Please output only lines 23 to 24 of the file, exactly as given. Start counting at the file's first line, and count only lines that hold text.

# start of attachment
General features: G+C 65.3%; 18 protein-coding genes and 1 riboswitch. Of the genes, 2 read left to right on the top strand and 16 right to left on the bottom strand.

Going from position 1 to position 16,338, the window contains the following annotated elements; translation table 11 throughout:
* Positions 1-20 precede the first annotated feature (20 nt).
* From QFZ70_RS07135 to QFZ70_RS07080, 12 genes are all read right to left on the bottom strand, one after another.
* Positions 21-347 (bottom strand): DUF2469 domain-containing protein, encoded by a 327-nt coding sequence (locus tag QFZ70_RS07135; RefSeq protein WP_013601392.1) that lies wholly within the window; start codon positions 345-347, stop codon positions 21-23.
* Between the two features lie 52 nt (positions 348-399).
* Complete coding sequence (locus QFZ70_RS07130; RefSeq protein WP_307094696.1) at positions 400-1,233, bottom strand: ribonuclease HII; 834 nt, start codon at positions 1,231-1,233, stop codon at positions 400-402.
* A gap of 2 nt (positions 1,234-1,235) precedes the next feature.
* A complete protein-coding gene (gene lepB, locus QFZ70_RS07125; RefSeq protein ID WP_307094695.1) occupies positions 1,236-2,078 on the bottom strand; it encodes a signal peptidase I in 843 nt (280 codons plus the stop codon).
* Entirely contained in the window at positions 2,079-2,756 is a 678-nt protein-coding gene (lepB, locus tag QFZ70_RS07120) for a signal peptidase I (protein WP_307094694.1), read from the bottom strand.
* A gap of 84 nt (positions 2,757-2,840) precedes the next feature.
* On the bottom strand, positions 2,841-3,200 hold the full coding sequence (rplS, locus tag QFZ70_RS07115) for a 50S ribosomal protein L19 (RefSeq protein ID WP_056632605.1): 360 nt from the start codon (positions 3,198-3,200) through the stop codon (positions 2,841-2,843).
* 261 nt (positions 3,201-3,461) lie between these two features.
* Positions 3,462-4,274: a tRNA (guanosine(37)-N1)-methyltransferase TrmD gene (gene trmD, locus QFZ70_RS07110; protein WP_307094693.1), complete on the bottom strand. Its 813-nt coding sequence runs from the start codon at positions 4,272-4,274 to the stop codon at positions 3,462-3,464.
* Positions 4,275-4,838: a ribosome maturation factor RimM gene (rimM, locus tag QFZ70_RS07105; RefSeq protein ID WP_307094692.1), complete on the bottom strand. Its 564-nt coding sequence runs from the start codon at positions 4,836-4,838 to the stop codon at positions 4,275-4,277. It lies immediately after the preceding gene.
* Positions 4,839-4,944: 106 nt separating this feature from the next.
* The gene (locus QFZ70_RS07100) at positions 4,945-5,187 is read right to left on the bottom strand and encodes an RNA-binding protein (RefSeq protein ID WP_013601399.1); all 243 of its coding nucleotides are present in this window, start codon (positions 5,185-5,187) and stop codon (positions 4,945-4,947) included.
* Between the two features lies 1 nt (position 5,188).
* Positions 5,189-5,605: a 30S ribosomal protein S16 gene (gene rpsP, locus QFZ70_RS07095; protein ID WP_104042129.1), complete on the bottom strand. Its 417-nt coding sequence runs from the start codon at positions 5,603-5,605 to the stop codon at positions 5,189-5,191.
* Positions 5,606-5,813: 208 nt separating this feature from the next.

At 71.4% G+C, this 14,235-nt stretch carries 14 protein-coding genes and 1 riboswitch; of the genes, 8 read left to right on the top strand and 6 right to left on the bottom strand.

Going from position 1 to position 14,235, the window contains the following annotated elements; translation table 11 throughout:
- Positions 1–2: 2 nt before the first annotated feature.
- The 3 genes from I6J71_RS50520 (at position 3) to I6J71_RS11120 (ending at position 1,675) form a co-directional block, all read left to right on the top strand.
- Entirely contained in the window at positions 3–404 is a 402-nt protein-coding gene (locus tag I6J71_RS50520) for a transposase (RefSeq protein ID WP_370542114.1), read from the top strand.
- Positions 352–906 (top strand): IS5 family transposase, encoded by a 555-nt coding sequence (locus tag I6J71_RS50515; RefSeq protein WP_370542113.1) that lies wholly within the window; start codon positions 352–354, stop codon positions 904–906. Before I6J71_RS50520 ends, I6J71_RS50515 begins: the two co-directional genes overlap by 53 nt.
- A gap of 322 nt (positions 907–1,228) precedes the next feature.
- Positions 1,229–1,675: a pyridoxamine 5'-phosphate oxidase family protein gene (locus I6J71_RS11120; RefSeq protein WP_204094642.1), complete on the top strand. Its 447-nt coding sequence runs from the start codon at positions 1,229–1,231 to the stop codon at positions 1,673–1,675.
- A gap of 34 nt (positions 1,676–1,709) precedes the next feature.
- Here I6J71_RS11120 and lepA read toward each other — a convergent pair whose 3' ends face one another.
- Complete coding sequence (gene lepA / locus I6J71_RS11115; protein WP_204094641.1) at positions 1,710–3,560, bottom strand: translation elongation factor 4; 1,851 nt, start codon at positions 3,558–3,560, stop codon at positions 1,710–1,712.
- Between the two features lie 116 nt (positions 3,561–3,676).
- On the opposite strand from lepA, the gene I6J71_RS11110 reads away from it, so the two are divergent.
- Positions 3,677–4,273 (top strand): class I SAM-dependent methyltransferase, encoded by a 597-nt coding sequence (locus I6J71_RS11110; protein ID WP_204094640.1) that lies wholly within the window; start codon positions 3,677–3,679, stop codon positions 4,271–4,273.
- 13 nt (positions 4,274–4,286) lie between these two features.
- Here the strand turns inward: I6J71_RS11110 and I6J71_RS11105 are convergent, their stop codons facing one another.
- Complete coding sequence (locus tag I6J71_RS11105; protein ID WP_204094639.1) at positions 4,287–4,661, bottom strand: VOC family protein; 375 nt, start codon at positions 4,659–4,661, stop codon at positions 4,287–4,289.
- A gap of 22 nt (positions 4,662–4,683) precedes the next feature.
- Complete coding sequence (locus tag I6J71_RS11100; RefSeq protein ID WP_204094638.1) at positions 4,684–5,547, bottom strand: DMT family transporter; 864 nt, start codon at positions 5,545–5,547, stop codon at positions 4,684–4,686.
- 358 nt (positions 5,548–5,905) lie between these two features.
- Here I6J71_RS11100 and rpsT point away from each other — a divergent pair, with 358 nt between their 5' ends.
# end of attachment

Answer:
- Positions 1–2: 2 nt before the first annotated feature.
- The 3 genes from I6J71_RS50520 (at position 3) to I6J71_RS11120 (ending at position 1,675) form a co-directional block, all read left to right on the top strand.